The second in my summer series of guest posts comes from Liz, the owner of Liz's Cupcakes in Nafplio, Greece. Liz and her husband opened shop a little over 6 months ago and are already creating a cupcake craze in their town. Liz shares with us her "Greek inspiration ― Olive & Ouzo cupcakes"! Take it away, Liz......
When Cat asked me to do a guest post for Sugar Daze I thought it was a great opportunity to play around with a couple of ideas I'd been having for new cupcake flavours. I thought about Greek products that might go well in a cupcake and might go well together.
Some of the ingredients I had in mind were figs, olives, brandy and ouzo.
I've had this jar of sweet olive preserve for a while now and I've been thinking of a good way to get them into a cupcake. Here in Greece it's very common to make a sweet preserve of various fruits and vegetables even.
It's not jam, marmalade or jelly but fruit or veg that is sometimes blanched and then stored in a sugar syrup. Depending on the fruit it can be boiled in the syrup or separately. You can get all the popular fruits such as cherry and grape and also more unusual things, such as baby egg-plant, all in sweet preserve form. They are often served on a small saucer, just a spoonful and are considered a healthy treat. They are fat free but are full of sugar!
In the photo below we have sour cherry on the left and my olive preserve on the right:
The thing that I admire about the women who make 'spooned sweets' as they're often referred to here, is that it totally encompasses thriftiness. Not a thing goes to waste. The abundance of fruit and vegetables from the trees and gardens can be preserved in sweet form for months.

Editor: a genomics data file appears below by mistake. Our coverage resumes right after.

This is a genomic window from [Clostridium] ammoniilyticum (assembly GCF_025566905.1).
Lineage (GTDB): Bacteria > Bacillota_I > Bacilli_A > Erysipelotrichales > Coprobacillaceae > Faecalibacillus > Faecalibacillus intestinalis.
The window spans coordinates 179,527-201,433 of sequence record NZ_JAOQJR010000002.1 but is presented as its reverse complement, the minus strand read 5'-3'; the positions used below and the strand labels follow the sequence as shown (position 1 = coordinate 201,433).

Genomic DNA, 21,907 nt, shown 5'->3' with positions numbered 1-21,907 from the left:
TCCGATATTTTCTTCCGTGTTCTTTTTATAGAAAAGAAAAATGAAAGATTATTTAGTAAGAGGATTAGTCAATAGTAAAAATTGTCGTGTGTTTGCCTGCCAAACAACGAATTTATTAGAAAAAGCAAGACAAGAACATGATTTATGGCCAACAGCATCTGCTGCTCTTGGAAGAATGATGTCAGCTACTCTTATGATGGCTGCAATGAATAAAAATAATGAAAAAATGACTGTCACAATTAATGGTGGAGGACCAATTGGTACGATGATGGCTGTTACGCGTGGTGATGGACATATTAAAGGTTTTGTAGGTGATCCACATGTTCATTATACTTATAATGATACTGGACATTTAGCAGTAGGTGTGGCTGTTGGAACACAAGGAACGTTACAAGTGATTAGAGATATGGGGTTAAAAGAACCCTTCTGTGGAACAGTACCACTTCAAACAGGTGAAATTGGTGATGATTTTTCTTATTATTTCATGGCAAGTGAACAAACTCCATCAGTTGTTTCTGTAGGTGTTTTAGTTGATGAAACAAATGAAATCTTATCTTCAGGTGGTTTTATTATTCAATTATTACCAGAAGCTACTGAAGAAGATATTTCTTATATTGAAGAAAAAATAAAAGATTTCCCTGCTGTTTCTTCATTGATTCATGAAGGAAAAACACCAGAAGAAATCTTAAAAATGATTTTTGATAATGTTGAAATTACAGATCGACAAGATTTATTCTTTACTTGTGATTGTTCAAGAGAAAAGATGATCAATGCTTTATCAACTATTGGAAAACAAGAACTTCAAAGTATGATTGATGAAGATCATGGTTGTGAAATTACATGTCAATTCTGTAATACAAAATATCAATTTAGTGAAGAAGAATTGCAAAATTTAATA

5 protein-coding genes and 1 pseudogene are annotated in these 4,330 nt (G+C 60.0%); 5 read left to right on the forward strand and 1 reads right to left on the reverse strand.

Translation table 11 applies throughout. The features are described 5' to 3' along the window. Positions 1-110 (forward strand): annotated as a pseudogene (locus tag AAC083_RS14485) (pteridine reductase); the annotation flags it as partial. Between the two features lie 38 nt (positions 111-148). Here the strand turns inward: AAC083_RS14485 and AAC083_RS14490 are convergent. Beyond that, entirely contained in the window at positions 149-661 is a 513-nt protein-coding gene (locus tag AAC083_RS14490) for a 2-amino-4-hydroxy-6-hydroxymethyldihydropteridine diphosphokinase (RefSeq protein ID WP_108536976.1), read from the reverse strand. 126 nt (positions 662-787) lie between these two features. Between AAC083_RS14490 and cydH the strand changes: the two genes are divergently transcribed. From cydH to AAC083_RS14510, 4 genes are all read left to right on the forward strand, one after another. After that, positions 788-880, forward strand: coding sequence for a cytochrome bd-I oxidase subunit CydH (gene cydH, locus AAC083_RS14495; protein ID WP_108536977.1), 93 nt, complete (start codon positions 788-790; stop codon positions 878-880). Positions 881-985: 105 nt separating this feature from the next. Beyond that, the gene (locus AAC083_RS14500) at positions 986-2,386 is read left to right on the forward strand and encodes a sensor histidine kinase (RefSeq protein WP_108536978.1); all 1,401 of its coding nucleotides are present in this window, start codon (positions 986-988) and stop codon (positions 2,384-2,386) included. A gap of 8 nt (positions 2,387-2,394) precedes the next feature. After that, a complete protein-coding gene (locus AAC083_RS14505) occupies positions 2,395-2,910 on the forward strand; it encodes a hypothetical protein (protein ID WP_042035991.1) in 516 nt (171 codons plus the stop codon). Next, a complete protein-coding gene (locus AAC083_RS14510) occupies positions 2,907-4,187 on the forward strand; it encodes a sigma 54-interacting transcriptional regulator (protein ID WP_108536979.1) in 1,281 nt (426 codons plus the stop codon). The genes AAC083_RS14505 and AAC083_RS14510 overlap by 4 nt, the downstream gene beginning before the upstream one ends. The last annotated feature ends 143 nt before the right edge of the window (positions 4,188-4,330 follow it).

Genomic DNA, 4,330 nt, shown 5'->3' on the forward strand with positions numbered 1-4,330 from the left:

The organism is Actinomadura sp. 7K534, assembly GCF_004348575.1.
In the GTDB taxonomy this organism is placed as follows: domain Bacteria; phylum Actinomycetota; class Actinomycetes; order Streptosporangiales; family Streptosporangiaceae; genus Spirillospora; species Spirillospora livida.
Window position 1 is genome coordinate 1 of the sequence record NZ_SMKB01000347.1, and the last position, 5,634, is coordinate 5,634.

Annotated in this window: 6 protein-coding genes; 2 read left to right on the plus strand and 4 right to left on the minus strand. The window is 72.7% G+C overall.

Sweet Olive preserve is not widely available in Greece, well not at the supermarkets anyway, you probably have to go to a shop that specialises in sweets and other Greek produce. I get mine from a wonderful local shop: Melokipos (Honey garden).
So anyway... I was thinking that olives and figs together would be a very unusual concept but in the end I realised that the cinnamon and clove that are in the preserved olive just wouldn't work together so well.
I'd already soaked some dried figs in brandy overnight so in the end I made a simple batch of plain cake adding the finely chopped olives to half of it and the finely chopped brandy soaked figs in the other half.
I often use the simple recipe of 100g flour, 100g sugar, 100g butter & 2 eggs recipe when I'm doing experimenting. I can tell afterwards if I need to change the recipe to get it more or less moist, it's a good starting point.
There was a delicious smell in the kitchen as they were baking! For the frosting I made a simple buttercream; for the olive cakes I added some ouzo and for the fig cupcakes I added some brandy.
Findings: The Olive & Ouzo cupcake was really good and I'm not even an olive fan! Alex thought it was a little dry and maybe it could have done with a slightly more moist cake. The ouzo in the frosting is very interesting. You can barely tell it's there and then right at the end you get the slight taste of aniseed.
The Brandy Fig cupcake was divine too. I'm partial to figs so I knew this one was going to be my favourite.
I can't wait to try something similar when the fresh figs are in season, towards the end of summer. I also think that some cocoa in this cupcake wouldn't go amiss. It won't be too painful to have to do some more experimenting!